population may be maintained in the exponential
    growth phase for long periods, for days and even
    weeks. The experimenter using the chemostat can
    have such cells available at any time.

33
7.5 Effect of Environment on Growth
  • The activities of microorganisms are greatly
    affected by the chemical and physical conditions
    of their environments. Understanding
    environmental in fluences helps us to explain the
    distribution of microorganisms in nature and
    makes it possible for us to devise methods for
    controlling microbial activities and destroying
    undesirable organisms.
  • Four main factors
  • Temperature, pH, water availability, and
    oxygen.

34
Effect of temperature on bacterial growth rate
Bacteria grow over a range of temperatures they
do not reproduce below the minimum growth
temperattire nor above the maximum growth
temperature. Within the temperature growth range
there is an optimum growth temperature at which
bacterial reproduction is fastest.
35
  • Enzymes exhibit a Q10 so that within a
    suitable temperature range the rate of enzyme
    activity doubles for every 10' C rise in
    temperature.

36
Microorganisms are classified as psychrophiles,
mesophiles.thermophiles, and extremethemophiles
based on their optimal growth temperature.
37
Effect of oxygen concentration on the growth of
various bacteria in tubes of solid medium.
(a) Obligate aerobes-growth occurs only in the
short distance to which the oxygen diffuses into
the medium.
(b) Facultative anaerobes growth is best near the
surface, where oxygen is available, but occurs
throughout the tube.
(e) Microaerophiles, aerobic organisms that do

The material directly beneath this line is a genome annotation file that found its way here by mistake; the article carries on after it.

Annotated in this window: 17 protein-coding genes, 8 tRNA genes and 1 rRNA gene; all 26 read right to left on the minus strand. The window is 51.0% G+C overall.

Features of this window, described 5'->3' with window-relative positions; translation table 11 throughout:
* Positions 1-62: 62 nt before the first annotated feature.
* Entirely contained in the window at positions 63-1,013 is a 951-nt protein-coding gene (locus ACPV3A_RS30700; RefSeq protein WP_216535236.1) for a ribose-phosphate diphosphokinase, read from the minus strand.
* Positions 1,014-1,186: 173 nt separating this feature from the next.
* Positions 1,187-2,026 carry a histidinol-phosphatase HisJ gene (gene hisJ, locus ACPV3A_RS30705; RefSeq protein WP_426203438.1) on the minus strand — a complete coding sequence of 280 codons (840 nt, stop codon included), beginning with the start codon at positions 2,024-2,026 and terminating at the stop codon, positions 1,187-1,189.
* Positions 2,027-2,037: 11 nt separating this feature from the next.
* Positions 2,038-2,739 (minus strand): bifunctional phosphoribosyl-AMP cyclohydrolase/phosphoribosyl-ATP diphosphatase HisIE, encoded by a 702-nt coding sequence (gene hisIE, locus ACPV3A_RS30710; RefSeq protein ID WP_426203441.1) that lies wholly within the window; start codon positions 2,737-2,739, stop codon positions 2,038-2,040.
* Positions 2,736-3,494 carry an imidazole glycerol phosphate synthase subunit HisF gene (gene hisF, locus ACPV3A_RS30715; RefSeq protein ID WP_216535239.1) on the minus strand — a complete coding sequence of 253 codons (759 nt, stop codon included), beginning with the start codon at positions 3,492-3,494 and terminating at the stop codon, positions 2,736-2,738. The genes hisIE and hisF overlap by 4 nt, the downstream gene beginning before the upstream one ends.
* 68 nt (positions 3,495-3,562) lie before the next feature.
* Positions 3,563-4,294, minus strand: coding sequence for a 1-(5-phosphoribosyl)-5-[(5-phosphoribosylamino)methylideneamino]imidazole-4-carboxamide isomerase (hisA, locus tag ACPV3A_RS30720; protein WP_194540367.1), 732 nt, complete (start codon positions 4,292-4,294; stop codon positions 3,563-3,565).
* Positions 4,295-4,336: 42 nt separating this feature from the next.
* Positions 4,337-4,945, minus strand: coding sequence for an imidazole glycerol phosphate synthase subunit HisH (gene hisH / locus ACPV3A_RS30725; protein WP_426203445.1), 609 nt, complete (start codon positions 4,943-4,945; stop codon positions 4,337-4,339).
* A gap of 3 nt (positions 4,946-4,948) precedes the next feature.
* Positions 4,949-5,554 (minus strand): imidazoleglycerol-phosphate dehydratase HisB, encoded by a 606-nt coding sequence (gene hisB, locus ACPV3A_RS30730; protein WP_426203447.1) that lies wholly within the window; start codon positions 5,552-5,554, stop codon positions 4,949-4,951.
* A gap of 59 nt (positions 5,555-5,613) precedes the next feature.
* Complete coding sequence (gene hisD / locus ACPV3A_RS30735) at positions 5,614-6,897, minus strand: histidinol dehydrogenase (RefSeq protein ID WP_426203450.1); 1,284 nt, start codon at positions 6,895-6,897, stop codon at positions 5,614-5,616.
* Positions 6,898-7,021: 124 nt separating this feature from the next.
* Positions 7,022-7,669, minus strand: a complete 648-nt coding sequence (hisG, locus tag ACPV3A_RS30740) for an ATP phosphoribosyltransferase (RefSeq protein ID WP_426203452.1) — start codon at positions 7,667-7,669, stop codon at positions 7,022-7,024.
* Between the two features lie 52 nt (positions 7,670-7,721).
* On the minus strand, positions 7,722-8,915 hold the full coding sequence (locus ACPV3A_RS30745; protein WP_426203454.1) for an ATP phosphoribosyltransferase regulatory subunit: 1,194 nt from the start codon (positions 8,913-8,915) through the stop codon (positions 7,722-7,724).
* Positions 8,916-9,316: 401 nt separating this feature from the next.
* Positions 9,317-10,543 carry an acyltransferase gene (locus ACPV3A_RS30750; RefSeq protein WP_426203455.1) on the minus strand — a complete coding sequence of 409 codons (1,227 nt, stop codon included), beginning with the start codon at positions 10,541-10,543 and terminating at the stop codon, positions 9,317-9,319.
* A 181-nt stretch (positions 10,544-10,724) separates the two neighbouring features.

not tolerate atmospheric concentrations of
oxygen-growth occurs only in a narrow band of
optimal oxygen concentration
(c) Obligate anaerobes-oxygen is toxic, and there
is no growth near the surface.
(d) Aerotolerant anaerobes-growth occurs evenly
throughout the tube but is not better at the
surface because the organisms do not use oxygen.
38
Bacteria Neutral
condition Fungi Acidic
condition Actinomycetes Alkaline
condition
39
Water activity
The water activity of a solution is 1/100 the
relative humidity of the solution (when expressed
as a percent), or it is equivalent to the ratio
of the solution's vapor pressure to that of pure
water.
40
aw P solution / P water
  • Approximate lower aw limits for microbial growth
  • 0.90 1.00 for most bacteria, most algae and
    some fungi as Basidiomycetes,Mucor, Rhizopus.
  • 0.75 for Halobacterium, Aspergillus
  • 0.60 for some saccharomyces species

41
Water activity
  • If the concentration of solutes, such as
    sodium chloride, is higher in the surrounding
    medium (hypertonic), then water tends to leave
    the cell. The cell membrane shrinks away from
    the cell wall (an action called plasmolysis), and
    cell growth is inhibited.

Normal cell
Plasmolyzed cell
42
7.6 Growth Control
Definitions
Sterilization the process of destroying all
forms of microbial life on an object or in a
material. Disinfection the process of
destroying vegetative pathogens but not necessary